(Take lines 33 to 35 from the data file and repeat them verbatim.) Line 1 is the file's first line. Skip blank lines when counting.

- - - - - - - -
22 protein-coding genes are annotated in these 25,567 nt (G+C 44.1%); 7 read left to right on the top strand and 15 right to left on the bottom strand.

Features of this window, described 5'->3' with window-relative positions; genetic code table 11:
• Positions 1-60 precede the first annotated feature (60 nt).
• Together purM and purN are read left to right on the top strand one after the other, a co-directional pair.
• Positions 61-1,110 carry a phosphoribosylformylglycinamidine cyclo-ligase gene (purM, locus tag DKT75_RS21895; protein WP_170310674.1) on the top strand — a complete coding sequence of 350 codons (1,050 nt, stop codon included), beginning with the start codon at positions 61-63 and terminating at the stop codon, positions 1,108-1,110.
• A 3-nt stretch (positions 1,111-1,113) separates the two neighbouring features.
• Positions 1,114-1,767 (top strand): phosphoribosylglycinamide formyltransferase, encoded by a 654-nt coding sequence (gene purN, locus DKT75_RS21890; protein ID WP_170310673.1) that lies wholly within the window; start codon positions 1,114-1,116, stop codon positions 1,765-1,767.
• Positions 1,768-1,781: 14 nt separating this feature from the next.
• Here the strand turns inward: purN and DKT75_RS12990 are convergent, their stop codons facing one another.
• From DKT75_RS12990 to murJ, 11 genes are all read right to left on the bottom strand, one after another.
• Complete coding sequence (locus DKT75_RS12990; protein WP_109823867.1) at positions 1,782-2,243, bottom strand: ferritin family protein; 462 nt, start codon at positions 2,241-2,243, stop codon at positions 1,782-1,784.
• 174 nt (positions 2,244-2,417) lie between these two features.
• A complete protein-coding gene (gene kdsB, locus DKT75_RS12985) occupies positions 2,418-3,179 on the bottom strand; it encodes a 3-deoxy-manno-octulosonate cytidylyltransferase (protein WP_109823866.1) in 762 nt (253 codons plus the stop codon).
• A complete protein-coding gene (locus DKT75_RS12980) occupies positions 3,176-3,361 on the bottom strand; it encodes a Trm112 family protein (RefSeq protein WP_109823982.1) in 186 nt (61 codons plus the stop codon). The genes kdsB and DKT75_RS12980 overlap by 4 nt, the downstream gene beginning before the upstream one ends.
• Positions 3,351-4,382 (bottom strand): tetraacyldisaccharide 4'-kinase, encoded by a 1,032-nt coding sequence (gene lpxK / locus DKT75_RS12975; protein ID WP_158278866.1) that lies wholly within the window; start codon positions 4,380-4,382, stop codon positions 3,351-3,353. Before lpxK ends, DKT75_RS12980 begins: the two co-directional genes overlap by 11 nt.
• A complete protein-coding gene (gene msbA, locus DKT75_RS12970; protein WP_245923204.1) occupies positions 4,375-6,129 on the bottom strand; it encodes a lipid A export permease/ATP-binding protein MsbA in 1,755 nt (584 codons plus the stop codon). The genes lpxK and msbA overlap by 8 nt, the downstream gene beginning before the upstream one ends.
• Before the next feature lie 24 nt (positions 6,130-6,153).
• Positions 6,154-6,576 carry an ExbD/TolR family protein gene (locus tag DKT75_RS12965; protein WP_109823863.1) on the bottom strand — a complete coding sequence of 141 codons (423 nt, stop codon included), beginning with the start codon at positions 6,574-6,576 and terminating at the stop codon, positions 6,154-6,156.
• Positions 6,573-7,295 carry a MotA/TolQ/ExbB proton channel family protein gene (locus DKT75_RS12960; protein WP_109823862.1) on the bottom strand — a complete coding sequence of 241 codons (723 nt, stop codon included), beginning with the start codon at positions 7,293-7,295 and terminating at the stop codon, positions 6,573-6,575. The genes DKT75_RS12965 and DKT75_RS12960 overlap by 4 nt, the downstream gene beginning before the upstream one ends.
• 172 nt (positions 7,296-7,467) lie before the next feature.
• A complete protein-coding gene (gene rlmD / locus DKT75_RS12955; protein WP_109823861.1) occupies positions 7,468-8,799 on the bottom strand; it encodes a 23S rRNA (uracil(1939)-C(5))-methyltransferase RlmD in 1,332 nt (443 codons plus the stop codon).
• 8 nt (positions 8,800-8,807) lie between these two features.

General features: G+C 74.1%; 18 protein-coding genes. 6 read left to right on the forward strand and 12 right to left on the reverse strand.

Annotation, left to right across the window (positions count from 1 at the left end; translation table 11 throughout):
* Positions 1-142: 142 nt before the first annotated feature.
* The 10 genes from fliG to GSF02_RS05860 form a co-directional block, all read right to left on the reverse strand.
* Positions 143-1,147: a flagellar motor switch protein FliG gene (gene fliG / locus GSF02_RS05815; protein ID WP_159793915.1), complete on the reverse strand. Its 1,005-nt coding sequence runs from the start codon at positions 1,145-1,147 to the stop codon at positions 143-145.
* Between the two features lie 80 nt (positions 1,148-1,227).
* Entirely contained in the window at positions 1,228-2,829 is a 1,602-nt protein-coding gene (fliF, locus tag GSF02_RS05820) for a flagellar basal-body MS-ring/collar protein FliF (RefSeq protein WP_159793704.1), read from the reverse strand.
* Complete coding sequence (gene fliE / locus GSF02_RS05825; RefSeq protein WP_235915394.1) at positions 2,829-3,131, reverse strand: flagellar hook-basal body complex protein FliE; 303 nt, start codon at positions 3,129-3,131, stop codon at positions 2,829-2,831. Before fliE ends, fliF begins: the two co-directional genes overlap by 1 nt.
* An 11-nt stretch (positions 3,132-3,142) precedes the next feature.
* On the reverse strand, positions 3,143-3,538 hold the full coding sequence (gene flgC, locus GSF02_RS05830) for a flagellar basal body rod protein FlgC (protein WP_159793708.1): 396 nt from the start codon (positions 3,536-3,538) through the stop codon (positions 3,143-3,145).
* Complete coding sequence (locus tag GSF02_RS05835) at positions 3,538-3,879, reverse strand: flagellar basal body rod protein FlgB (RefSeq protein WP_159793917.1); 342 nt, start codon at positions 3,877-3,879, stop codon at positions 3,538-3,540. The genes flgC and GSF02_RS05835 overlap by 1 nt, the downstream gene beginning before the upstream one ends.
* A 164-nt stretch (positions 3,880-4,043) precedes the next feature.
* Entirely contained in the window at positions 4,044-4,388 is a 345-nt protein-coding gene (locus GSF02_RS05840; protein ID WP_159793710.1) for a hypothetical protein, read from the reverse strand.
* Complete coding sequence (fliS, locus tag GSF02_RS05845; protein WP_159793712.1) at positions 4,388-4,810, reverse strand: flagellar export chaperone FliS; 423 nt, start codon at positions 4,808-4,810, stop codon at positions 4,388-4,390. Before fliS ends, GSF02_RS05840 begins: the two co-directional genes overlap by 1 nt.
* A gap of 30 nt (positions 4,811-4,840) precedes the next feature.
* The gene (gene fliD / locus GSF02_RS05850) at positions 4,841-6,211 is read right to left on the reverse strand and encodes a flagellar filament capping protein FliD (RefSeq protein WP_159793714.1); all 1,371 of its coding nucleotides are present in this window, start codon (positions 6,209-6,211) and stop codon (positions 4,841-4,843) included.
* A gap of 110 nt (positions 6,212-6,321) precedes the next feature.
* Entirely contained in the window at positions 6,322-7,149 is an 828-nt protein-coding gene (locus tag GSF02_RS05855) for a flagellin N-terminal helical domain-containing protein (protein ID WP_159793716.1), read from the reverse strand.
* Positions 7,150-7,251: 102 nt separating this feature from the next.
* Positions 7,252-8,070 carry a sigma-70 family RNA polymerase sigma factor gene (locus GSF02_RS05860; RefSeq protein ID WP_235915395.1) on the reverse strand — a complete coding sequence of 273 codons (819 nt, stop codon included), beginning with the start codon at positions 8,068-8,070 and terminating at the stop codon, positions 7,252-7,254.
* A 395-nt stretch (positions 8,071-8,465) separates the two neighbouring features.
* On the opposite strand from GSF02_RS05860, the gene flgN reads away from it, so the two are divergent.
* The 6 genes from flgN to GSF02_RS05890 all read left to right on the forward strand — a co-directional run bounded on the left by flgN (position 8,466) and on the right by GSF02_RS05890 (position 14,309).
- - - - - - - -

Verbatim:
* Complete coding sequence (locus tag GSF02_RS05835) at positions 3,538-3,879, reverse strand: flagellar basal body rod protein FlgB (RefSeq protein WP_159793917.1); 342 nt, start codon at positions 3,877-3,879, stop codon at positions 3,538-3,540. The genes flgC and GSF02_RS05835 overlap by 1 nt, the downstream gene beginning before the upstream one ends.
* A 164-nt stretch (positions 3,880-4,043) precedes the next feature.
* Entirely contained in the window at positions 4,044-4,388 is a 345-nt protein-coding gene (locus GSF02_RS05840; protein ID WP_159793710.1) for a hypothetical protein, read from the reverse strand.